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IUCN red-listing criteria
The World Conservation Union (IUCN) has developed a clear set of categories and criteria to be used to assess the risk of extinction of a species. Assessed species are listed in a publication known as the IUCN Red List under categories that indicate the varying degrees of their probability of extinction. There are nine clearly-defined IUCN categories under which every species in the world can be classified. These categories are as follows:
A species is Extinct when there is no reasonable doubt that the last individual has died. A species is presumed Extinct when exhaustive surveys in known and/or expected habitat, at appropriate times (diurnal, seasonal, annual), throughout its historic range have failed to record an individual. Surveys should be over a time frame appropriate to the species life cycle and life form.
Extinct in the wild (EW):
A species is Extinct in the Wild when it is known only to survive in cultivation, in captivity or as a naturalised population (or populations) well outside the past range. A species is presumed Extinct in the Wild when exhaustive surveys in known and/or expected habitat, at appropriate times (diurnal, seasonal, annual), throughout its historic range have failed to record an individual. Surveys should be over a time frame appropriate to the species life cycle and life form.
Critically endangered (CR):
A species is Critically Endangered when the best available evidence indicates that it meets any of the criteria (a) to (e) for Critically Endangered (according to IUCN criteria), and it is therefore considered to be facing an extremely high risk of extinction in the wild.
A species is Endangered when the best available evidence indicates that it meets any of the criteria (a) to (e) for Endangered (according to the IUCN criteria), and it is therefore considered to be facing a very high risk of extinction in the wild.
A species is Vulnerable when the best available evidence indicates that it meets any of the criteria (a) to (e) for Vulnerable (according to the IUCN criteria), and it is therefore considered to be facing a high risk of extinction in the wild.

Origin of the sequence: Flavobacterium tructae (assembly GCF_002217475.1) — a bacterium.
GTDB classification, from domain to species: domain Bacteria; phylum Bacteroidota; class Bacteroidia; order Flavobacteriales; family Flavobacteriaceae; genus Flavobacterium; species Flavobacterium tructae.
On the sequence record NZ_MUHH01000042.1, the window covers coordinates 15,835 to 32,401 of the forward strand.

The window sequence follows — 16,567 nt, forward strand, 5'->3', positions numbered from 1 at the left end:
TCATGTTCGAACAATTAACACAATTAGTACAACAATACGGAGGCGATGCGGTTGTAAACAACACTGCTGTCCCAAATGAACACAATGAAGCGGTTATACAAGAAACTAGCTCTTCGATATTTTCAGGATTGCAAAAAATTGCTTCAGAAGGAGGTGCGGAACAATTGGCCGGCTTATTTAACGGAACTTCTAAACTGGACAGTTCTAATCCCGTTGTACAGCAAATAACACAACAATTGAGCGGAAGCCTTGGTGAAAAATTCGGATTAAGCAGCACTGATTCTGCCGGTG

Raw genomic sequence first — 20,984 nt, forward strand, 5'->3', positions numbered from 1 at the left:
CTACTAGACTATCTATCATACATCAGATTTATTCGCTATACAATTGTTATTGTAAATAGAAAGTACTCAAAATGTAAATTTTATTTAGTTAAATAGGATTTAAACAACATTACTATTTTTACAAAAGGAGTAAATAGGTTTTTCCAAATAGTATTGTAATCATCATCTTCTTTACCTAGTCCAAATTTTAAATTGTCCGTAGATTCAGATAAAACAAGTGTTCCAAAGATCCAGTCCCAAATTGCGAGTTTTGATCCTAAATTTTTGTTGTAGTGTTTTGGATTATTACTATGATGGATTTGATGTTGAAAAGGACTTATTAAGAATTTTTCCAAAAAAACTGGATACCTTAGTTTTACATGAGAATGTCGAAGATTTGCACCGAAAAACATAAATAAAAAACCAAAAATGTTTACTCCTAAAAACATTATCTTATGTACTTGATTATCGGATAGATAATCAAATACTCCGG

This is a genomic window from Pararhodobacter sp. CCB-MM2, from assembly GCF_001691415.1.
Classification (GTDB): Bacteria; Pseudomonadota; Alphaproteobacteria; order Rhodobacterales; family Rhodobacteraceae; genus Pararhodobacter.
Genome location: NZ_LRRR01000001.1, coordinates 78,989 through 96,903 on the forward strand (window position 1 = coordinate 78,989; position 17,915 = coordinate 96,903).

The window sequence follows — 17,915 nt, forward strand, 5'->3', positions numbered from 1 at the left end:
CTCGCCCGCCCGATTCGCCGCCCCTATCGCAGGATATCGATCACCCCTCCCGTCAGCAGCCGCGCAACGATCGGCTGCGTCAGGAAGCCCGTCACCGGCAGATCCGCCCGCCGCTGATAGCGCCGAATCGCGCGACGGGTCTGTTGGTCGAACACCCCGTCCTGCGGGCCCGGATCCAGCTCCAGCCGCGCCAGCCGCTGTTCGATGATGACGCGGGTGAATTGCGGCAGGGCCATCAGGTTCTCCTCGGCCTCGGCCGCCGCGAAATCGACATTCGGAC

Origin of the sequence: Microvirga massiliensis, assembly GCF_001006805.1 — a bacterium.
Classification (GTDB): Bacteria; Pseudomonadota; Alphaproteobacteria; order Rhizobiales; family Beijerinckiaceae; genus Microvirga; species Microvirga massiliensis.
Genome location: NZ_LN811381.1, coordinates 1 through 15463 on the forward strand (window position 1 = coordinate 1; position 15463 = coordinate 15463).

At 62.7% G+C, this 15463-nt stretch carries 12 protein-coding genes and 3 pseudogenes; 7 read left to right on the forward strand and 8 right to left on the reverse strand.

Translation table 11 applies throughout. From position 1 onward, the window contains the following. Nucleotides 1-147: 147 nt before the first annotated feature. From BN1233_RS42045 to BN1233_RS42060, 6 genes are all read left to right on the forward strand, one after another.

Near threatened (NT):
A species is Near Threatened when it has been evaluated against the criteria but does not qualify for Critically Endangered, Endangered or Vulnerable now, but is close to qualifying for or is likely to qualify for a threatened category in the near future.
Least concern (LC):
A species is Least Concern when it has been evaluated against the criteria and does not qualify for Critically Endangered, Endangered, Vulnerable or Near Threatened. Widespread and abundant species are included in this category.
Data deficient (DD):
A species is Data Deficient when there is inadequate information to make a direct, or indirect, assessment of its risk of extinction based on its distribution and/or population status.
Not evaluated (NE):
A species is Not Evaluated when it is has not yet been evaluated against the criteria.
Extinction is a chance process. Thus, a listing in a higher extinction risk category implies a higher expectation of extinction. All species listed as Critically Endangered qualify for Vulnerable and Endangered, and all listed as Endangered qualify for Vulnerable. Together these categories are described as ‘threatened’. The threatened categories form a part of the overall scheme. It will be possible to place all taxa into one of the categories, see the structure of the categories below (IUCN 2001).
Structure of the categories
IUCN (The World Conservation Union) Red Data Books explicitly document and highlight biodiversity losses at the species level and are important tools for guiding the conservation activities of governments and conservation organisations. Red Data books are furthermore widely recognised as the most comprehensive, apolitical evaluation of the conservation status of plant and animal species as well as measures of the success or failure of various conservation initiatives. IUCN assessments reflect extinction risk and not conservation priority, therefore other factors such as biological, political, socio-economic factors must be considered when setting such priorities.
How the lists are drawn up
Experts use the IUCN Red List Categories and Criteria to classify species according to levels of threat and risk of extinction. The IUCN Categories and Criteria were developed to improve the objectivity of Red List assessments. Species are placed in one of the three threat categories only if they meet specific quantitative thresholds. However, this does not mean that species for which there is very little information cannot be assessed. This is because the IUCN criteria allow the use of assumption, estimation, inference and projection so that assessors can make the best use of all available information on a species. It is often found that the process of making national red lists actually generates data and stimulates data collection in the field.
Technical definitions of the IUCN Red List Categories and Criteria are given in the IUCN Red List Categories and Criteria: Version 3.1 booklet and the Guidelines for using the IUCN Red List Categories and Criteria. These documents can be downloaded from the links below:
IUCN Red List Categories & Criteria Version 3.1
Guidelines on how to use the IUCN Red List Categories and Criteria
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